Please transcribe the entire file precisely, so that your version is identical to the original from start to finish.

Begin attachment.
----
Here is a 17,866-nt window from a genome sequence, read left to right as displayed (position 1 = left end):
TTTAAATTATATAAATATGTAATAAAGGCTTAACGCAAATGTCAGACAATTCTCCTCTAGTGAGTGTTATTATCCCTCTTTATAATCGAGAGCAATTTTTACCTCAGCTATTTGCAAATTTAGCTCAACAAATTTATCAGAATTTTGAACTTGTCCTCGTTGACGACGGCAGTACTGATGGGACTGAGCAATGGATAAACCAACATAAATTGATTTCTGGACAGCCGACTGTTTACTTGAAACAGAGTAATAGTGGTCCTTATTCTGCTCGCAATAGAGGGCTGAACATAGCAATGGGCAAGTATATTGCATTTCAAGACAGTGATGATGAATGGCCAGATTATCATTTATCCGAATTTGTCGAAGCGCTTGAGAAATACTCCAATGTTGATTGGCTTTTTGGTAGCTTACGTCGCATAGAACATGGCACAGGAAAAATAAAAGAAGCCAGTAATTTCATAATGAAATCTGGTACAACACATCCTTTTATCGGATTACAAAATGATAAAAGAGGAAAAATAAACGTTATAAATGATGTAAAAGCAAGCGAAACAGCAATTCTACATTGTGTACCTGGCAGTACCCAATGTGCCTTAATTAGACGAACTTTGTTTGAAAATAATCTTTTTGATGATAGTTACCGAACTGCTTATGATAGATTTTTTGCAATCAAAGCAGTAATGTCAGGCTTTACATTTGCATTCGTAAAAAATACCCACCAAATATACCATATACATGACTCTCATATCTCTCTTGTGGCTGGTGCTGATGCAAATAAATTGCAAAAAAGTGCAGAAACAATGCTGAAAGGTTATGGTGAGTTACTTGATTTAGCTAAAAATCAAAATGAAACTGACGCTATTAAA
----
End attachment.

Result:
Here is a 17,866-nt window from a genome sequence, read left to right as displayed (position 1 = left end):
TTTAAATTATATAAATATGTAATAAAGGCTTAACGCAAATGTCAGACAATTCTCCTCTAGTGAGTGTTATTATCCCTCTTTATAATCGAGAGCAATTTTTACCTCAGCTATTTGCAAATTTAGCTCAACAAATTTATCAGAATTTTGAACTTGTCCTCGTTGACGACGGCAGTACTGATGGGACTGAGCAATGGATAAACCAACATAAATTGATTTCTGGACAGCCGACTGTTTACTTGAAACAGAGTAATAGTGGTCCTTATTCTGCTCGCAATAGAGGGCTGAACATAGCAATGGGCAAGTATATTGCATTTCAAGACAGTGATGATGAATGGCCAGATTATCATTTATCCGAATTTGTCGAAGCGCTTGAGAAATACTCCAATGTTGATTGGCTTTTTGGTAGCTTACGTCGCATAGAACATGGCACAGGAAAAATAAAAGAAGCCAGTAATTTCATAATGAAATCTGGTACAACACATCCTTTTATCGGATTACAAAATGATAAAAGAGGAAAAATAAACGTTATAAATGATGTAAAAGCAAGCGAAACAGCAATTCTACATTGTGTACCTGGCAGTACCCAATGTGCCTTAATTAGACGAACTTTGTTTGAAAATAATCTTTTTGATGATAGTTACCGAACTGCTTATGATAGATTTTTTGCAATCAAAGCAGTAATGTCAGGCTTTACATTTGCATTCGTAAAAAATACCCACCAAATATACCATATACATGACTCTCATATCTCTCTTGTGGCTGGTGCTGATGCAAATAAATTGCAAAAAAGTGCAGAAACAATGCTGAAAGGTTATGGTGAGTTACTTGATTTAGCTAAAAATCAAAATGAAACTGACGCTATTAAA